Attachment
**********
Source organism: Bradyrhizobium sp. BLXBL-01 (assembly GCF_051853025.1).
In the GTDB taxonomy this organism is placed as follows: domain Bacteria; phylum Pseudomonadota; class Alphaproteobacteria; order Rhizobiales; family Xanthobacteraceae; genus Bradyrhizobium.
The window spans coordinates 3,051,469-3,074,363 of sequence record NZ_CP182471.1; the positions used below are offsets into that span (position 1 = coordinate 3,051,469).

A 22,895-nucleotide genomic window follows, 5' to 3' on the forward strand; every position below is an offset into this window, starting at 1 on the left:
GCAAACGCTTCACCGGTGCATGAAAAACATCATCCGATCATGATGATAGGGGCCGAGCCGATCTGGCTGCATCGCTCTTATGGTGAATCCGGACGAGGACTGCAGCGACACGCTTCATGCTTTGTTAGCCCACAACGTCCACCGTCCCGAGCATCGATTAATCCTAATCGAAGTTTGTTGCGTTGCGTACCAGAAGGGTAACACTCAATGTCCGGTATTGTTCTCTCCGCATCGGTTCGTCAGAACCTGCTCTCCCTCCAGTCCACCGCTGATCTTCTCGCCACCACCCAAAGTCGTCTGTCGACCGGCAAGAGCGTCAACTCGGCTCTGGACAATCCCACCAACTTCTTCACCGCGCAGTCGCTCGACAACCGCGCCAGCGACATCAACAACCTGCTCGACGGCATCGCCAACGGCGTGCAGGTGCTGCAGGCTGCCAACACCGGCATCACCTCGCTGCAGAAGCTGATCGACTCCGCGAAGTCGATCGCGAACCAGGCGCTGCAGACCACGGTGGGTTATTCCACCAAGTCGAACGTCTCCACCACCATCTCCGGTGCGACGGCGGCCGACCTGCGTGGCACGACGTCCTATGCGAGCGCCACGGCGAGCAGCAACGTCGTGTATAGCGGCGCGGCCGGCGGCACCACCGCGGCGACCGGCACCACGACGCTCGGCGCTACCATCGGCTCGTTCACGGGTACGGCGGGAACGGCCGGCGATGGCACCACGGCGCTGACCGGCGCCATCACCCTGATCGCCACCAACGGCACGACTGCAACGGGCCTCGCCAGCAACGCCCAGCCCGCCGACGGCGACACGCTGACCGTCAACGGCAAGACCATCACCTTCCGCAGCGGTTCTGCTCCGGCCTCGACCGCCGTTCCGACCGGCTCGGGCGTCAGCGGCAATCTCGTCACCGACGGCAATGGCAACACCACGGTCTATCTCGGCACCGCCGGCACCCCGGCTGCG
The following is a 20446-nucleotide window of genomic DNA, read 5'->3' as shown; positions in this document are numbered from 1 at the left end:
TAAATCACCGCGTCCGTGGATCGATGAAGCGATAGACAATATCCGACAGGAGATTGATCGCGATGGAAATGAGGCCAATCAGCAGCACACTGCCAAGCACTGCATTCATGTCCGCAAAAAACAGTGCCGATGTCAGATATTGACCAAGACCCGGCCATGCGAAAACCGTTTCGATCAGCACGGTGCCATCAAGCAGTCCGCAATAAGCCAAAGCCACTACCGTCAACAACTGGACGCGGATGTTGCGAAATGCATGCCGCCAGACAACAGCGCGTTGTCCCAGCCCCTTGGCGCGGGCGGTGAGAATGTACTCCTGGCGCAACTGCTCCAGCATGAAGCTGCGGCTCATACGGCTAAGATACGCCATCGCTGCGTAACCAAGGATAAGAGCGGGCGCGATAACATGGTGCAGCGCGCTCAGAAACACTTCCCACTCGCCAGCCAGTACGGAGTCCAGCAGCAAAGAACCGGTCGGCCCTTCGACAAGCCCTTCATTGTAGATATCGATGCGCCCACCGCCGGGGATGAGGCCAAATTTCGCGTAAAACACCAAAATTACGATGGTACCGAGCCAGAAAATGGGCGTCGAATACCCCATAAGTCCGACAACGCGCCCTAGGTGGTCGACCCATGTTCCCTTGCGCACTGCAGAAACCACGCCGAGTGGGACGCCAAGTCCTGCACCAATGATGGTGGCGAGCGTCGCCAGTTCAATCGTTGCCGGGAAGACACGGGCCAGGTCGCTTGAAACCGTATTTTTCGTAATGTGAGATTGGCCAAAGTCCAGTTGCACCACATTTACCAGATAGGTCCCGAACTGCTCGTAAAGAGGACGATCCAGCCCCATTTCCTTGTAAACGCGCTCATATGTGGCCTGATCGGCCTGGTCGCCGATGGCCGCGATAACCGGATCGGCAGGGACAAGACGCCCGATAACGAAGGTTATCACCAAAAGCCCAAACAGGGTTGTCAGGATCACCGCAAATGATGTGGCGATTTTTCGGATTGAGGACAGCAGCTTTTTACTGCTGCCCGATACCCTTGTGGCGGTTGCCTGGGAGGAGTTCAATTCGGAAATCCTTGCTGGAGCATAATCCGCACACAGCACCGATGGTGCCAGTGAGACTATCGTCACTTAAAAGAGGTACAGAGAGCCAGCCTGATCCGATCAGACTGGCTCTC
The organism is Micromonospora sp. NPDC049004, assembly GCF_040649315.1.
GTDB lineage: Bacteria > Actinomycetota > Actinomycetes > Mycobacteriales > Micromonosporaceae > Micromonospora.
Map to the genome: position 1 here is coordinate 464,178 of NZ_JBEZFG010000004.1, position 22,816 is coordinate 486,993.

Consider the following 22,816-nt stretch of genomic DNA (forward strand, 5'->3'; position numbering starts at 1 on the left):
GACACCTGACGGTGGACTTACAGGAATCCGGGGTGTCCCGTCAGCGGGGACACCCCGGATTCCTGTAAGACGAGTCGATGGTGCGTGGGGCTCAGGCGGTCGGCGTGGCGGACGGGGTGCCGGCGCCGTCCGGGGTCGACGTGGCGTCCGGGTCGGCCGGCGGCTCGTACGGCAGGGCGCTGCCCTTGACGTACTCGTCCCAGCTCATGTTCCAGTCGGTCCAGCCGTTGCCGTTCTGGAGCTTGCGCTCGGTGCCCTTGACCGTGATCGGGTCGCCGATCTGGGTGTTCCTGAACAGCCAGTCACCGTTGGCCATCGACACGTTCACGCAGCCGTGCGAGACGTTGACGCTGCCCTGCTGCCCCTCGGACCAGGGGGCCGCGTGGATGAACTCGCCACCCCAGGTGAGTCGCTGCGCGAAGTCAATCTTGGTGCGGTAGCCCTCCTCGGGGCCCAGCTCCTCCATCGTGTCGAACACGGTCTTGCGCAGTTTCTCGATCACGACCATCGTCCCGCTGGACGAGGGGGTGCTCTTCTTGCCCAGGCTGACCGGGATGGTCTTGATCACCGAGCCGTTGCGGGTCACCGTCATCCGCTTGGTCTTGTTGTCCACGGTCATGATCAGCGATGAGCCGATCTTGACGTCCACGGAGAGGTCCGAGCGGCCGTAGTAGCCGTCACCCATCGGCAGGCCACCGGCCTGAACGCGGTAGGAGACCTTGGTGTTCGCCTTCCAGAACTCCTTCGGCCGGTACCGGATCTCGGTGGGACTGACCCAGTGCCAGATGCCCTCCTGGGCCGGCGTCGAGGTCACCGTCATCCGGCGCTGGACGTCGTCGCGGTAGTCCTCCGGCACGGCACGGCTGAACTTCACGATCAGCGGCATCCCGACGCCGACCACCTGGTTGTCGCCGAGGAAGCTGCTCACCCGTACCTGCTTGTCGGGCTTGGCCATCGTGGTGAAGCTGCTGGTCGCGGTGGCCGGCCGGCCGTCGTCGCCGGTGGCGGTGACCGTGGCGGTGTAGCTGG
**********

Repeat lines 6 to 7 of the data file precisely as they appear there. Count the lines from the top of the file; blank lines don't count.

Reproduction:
The following is a 20446-nucleotide window of genomic DNA, read 5'->3' as shown; positions in this document are numbered from 1 at the left end:
TAAATCACCGCGTCCGTGGATCGATGAAGCGATAGACAATATCCGACAGGAGATTGATCGCGATGGAAATGAGGCCAATCAGCAGCACACTGCCAAGCACTGCATTCATGTCCGCAAAAAACAGTGCCGATGTCAGATATTGACCAAGACCCGGCCATGCGAAAACCGTTTCGATCAGCACGGTGCCATCAAGCAGTCCGCAATAAGCCAAAGCCACTACCGTCAACAACTGGACGCGGATGTTGCGAAATGCATGCCGCCAGACAACAGCGCGTTGTCCCAGCCCCTTGGCGCGGGCGGTGAGAATGTACTCCTGGCGCAACTGCTCCAGCATGAAGCTGCGGCTCATACGGCTAAGATACGCCATCGCTGCGTAACCAAGGATAAGAGCGGGCGCGATAACATGGTGCAGCGCGCTCAGAAACACTTCCCACTCGCCAGCCAGTACGGAGTCCAGCAGCAAAGAACCGGTCGGCCCTTCGACAAGCCCTTCATTGTAGATATCGATGCGCCCACCGCCGGGGATGAGGCCAAATTTCGCGTAAAACACCAAAATTACGATGGTACCGAGCCAGAAAATGGGCGTCGAATACCCCATAAGTCCGACAACGCGCCCTAGGTGGTCGACCCATGTTCCCTTGCGCACTGCAGAAACCACGCCGAGTGGGACGCCAAGTCCTGCACCAATGATGGTGGCGAGCGTCGCCAGTTCAATCGTTGCCGGGAAGACACGGGCCAGGTCGCTTGAAACCGTATTTTTCGTAATGTGAGATTGGCCAAAGTCCAGTTGCACCACATTTACCAGATAGGTCCCGAACTGCTCGTAAAGAGGACGATCCAGCCCCATTTCCTTGTAAACGCGCTCATATGTGGCCTGATCGGCCTGGTCGCCGATGGCCGCGATAACCGGATCGGCAGGGACAAGACGCCCGATAACGAAGGTTATCACCAAAAGCCCAAACAGGGTTGTCAGGATCACCGCAAATGATGTGGCGATTTTTCGGATTGAGGACAGCAGCTTTTTACTGCTGCCCGATACCCTTGTGGCGGTTGCCTGGGAGGAGTTCAATTCGGAAATCCTTGCTGGAGCATAATCCGCACACAGCACCGATGGTGCCAGTGAGACTATCGTCACTTAAAAGAGGTACAGAGAGCCAGCCTGATCCGATCAGACTGGCTCTC